categories, but they serve to maintain motivation instead of solving a specific problem.
A benefit of his application of this process was that in his initial motivational plan, before he
applied this process, he had a much longer list of tactics that he thought would be exciting
and motivational. After doing the analysis and applying various selection criteria that are listed
in the training materials on motivational design, he realized that his list of tactics would be too
time consuming, and would actually distract from the students’ intrinsic interest in the subject
as revealed in his analysis. By using the design process, he was able to simplify the
motivational design and target it to specific needs.
Table 2. ARCS simplified design matrix: Elective unit on using international e-mail
DESIGN ARCS CATEGORIES
Attention Relevance Confidence Satisfaction
LEARNER Elective course, High commitment Low skills in typing Newly formed
CHARACTERISTICS High interest (+) (+) and in group of students (-
but familiar teacher
LEARNING TASK New, attractive, -High public interest -Seems difficult (-) -High applicability of
adventurous (+) to the Internet (+) acquired skills (+)
(Learners' attitudes -First exposure (-)
toward) -Useful in future (+) -Exciting outcome
-Limited access to
MEDIUM: Computer Interesting new Familiar as a stand Unstable network Immediate
in this lesson use as a alone learning tool connection may feedback (+)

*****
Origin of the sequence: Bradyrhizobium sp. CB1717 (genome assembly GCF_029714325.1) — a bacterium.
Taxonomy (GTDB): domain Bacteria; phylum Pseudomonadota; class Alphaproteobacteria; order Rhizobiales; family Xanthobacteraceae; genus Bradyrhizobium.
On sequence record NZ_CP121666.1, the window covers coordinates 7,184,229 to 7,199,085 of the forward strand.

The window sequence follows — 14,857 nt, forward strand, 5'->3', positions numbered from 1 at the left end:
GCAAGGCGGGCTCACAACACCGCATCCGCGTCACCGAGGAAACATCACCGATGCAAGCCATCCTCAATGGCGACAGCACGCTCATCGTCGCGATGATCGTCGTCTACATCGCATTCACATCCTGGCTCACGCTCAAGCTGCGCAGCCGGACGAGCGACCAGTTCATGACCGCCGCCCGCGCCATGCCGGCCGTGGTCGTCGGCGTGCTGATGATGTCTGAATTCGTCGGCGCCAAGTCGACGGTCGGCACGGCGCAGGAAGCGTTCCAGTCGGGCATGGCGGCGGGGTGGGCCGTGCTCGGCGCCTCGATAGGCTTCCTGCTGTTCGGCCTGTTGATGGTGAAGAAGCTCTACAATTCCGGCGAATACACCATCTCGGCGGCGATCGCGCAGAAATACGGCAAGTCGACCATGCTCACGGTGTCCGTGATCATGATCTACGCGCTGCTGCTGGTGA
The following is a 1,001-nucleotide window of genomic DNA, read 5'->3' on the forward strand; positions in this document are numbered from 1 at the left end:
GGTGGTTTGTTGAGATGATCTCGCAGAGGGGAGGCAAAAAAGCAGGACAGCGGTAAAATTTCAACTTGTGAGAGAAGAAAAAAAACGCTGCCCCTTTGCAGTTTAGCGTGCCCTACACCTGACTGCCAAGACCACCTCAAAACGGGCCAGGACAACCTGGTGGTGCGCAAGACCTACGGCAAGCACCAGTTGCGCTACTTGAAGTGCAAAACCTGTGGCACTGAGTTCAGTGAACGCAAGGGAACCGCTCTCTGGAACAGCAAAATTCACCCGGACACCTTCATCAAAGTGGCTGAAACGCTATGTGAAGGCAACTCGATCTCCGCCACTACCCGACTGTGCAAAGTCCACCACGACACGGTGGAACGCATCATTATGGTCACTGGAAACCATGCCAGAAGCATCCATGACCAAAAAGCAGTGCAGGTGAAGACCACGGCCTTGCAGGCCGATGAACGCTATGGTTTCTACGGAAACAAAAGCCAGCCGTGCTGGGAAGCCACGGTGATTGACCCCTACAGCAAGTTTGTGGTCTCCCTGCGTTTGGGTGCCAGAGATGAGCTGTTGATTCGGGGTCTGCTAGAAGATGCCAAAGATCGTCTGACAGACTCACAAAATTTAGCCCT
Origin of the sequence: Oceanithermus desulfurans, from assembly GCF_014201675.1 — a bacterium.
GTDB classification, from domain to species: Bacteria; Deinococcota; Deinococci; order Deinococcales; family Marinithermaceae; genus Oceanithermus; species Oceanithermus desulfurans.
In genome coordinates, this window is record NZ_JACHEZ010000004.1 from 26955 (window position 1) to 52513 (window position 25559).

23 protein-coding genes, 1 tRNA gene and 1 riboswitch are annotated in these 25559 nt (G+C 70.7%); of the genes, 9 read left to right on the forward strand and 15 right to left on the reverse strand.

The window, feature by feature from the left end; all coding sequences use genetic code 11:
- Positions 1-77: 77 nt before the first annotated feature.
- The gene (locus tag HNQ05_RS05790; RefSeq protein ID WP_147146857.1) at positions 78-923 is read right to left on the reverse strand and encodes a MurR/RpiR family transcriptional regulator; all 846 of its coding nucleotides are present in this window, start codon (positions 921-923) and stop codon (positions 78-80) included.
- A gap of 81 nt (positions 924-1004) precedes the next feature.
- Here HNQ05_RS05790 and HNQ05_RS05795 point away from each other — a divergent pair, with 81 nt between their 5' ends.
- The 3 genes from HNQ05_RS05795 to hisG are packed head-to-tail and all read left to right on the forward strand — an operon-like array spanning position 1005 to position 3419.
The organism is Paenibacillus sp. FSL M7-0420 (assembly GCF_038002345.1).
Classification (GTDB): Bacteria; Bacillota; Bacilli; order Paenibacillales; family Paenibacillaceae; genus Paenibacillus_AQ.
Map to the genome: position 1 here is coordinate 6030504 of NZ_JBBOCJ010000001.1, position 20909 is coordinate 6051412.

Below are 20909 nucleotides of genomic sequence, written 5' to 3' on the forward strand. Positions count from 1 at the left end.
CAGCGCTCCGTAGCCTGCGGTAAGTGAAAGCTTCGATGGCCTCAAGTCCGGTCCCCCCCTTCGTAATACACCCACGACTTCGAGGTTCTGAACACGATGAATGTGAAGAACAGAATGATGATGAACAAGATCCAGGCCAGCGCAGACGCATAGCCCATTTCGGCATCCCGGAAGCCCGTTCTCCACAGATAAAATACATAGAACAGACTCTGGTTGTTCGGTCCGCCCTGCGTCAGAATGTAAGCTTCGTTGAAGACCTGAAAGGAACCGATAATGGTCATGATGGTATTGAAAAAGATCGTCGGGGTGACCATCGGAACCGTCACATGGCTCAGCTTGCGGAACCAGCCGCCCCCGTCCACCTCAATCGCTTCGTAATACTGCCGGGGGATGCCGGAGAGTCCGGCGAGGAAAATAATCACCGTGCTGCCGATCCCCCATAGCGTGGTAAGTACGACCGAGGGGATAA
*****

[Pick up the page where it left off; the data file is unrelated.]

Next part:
networking tool (+) make students
(+) worried (-)
COURSEWARE English usage (-) Participatory for
CHARACTERISTICS every students (+)
MOTIVATIONAL Minimal tactics Minimal tactics Necessary to build Minimal tactics
TACTICS FOR THE required: required: confidence: required:
-Emphasize -Demonstrate how -Set objectives Provide
opportunity to it extends one’s cumulatively from reinforcement by
communicate communication low to high receiving messages
worldwide capabilities from “network pals”
-Demonstrate with an Assistant
immediate English Teacher
- Use translation
An evaluation of the effectiveness of this motivational design process (Suzuki and Keller,
1996) verified that the teachers were able to use the matrix accurately with only a few entries
not being placed appropriately, and more than two-thirds felt that it definitely helped them
produce a more effective motivational design. Some teachers had difficulties with the analysis
phase, which indicates that this is a critical area to address in training people to use the
This simplified design process was modified and used in two subsequent projects. The first of
these was to develop a prototype of motivationally adaptive computer-based instruction. The